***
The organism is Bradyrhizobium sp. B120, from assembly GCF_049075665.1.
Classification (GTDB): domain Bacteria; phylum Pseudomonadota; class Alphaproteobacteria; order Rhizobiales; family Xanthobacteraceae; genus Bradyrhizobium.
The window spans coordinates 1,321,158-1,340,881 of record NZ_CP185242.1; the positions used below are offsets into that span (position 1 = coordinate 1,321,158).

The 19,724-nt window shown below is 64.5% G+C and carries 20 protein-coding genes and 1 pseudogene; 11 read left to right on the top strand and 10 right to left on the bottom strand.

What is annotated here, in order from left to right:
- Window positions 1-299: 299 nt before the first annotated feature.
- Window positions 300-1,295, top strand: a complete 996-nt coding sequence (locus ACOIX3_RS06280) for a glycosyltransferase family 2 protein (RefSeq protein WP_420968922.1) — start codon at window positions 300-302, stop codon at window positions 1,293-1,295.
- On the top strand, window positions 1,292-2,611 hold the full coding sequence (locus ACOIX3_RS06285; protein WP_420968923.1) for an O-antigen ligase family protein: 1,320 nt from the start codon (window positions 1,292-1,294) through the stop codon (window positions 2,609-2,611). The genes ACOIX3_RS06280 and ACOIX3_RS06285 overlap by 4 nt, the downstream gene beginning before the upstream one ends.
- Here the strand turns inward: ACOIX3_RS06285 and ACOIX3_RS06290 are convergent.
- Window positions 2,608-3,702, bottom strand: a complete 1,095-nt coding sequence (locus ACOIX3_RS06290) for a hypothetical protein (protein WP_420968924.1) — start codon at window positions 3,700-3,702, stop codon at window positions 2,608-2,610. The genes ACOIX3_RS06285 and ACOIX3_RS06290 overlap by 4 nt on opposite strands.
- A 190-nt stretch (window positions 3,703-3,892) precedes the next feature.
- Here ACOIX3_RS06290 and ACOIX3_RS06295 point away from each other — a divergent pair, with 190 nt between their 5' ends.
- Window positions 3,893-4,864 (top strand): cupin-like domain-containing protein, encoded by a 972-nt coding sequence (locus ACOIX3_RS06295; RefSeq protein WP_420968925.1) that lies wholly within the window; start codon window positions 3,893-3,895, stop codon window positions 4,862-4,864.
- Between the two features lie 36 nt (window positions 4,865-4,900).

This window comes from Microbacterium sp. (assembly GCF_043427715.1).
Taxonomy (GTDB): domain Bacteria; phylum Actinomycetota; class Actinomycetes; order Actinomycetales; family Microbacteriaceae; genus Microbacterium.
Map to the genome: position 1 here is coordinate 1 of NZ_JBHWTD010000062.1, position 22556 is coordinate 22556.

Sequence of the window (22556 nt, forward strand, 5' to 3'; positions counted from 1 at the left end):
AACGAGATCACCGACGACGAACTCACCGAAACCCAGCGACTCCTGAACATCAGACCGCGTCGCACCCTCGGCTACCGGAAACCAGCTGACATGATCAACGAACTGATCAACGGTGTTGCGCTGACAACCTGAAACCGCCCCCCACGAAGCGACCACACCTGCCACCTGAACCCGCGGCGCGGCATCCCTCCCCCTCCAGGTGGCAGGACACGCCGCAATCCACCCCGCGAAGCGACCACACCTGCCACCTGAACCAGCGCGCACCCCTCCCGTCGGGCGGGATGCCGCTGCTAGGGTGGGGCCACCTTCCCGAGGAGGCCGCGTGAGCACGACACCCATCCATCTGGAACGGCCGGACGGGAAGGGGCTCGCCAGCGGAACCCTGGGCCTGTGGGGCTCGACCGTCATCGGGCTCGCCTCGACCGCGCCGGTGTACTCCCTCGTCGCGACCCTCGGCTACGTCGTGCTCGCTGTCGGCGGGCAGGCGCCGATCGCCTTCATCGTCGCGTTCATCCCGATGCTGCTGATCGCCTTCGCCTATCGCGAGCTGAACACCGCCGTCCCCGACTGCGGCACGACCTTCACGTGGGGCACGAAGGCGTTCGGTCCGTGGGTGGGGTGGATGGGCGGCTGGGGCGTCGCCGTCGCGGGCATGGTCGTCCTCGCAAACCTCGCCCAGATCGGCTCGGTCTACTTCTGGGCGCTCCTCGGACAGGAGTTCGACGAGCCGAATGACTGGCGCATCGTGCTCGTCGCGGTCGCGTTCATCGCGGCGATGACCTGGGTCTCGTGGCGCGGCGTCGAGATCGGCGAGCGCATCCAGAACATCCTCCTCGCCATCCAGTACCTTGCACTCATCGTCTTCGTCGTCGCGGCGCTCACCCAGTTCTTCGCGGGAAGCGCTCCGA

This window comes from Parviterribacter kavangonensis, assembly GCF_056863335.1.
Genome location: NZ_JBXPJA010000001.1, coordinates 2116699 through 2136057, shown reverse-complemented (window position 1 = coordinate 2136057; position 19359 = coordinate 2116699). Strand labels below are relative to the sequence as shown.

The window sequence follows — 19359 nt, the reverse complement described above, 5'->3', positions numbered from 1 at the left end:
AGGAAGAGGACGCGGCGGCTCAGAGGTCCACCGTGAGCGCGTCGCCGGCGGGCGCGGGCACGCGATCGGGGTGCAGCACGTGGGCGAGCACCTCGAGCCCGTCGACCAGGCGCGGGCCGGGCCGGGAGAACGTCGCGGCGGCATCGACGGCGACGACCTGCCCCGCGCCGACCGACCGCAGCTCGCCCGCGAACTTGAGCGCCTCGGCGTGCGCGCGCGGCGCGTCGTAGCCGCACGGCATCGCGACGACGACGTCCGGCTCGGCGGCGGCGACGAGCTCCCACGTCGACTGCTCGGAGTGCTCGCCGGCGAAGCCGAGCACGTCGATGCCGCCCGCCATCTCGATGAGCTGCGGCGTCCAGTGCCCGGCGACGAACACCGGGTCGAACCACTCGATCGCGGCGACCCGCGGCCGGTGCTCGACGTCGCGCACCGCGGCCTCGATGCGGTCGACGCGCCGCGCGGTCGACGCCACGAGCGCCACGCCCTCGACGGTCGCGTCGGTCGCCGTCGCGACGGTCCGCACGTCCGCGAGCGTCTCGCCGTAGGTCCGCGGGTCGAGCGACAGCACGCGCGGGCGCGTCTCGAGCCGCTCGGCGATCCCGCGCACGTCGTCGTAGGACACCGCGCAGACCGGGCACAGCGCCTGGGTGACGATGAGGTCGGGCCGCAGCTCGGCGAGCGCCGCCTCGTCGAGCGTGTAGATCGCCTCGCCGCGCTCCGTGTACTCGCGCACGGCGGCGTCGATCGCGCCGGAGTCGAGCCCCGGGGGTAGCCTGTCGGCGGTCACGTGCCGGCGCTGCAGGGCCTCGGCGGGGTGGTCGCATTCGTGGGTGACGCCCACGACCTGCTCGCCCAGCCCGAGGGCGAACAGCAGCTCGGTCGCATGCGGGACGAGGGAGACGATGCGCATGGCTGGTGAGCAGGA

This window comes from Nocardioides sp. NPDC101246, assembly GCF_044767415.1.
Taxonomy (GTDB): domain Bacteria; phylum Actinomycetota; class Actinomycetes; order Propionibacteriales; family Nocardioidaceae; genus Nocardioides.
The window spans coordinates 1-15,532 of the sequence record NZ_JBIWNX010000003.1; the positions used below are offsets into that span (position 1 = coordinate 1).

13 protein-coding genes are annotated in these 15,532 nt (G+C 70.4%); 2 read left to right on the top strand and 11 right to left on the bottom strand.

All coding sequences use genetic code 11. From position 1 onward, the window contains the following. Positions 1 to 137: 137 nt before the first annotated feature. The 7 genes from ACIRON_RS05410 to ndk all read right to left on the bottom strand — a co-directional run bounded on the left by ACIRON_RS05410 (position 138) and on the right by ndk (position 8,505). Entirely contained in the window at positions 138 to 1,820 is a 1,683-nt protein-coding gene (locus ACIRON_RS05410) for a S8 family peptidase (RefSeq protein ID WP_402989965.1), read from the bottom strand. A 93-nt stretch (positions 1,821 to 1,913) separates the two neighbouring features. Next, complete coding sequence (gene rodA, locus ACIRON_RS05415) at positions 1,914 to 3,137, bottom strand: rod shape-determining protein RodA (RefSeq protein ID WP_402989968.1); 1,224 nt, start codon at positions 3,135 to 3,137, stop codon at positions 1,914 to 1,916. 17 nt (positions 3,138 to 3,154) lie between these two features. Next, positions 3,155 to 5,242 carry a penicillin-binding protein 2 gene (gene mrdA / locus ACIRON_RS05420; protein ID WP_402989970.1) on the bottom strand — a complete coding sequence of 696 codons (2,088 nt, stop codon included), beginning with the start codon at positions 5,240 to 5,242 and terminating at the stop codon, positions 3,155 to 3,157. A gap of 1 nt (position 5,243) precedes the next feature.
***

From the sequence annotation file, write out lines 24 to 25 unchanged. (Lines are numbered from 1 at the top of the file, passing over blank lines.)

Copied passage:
This window comes from Nocardioides sp. NPDC101246, assembly GCF_044767415.1.
Taxonomy (GTDB): domain Bacteria; phylum Actinomycetota; class Actinomycetes; order Propionibacteriales; family Nocardioidaceae; genus Nocardioides.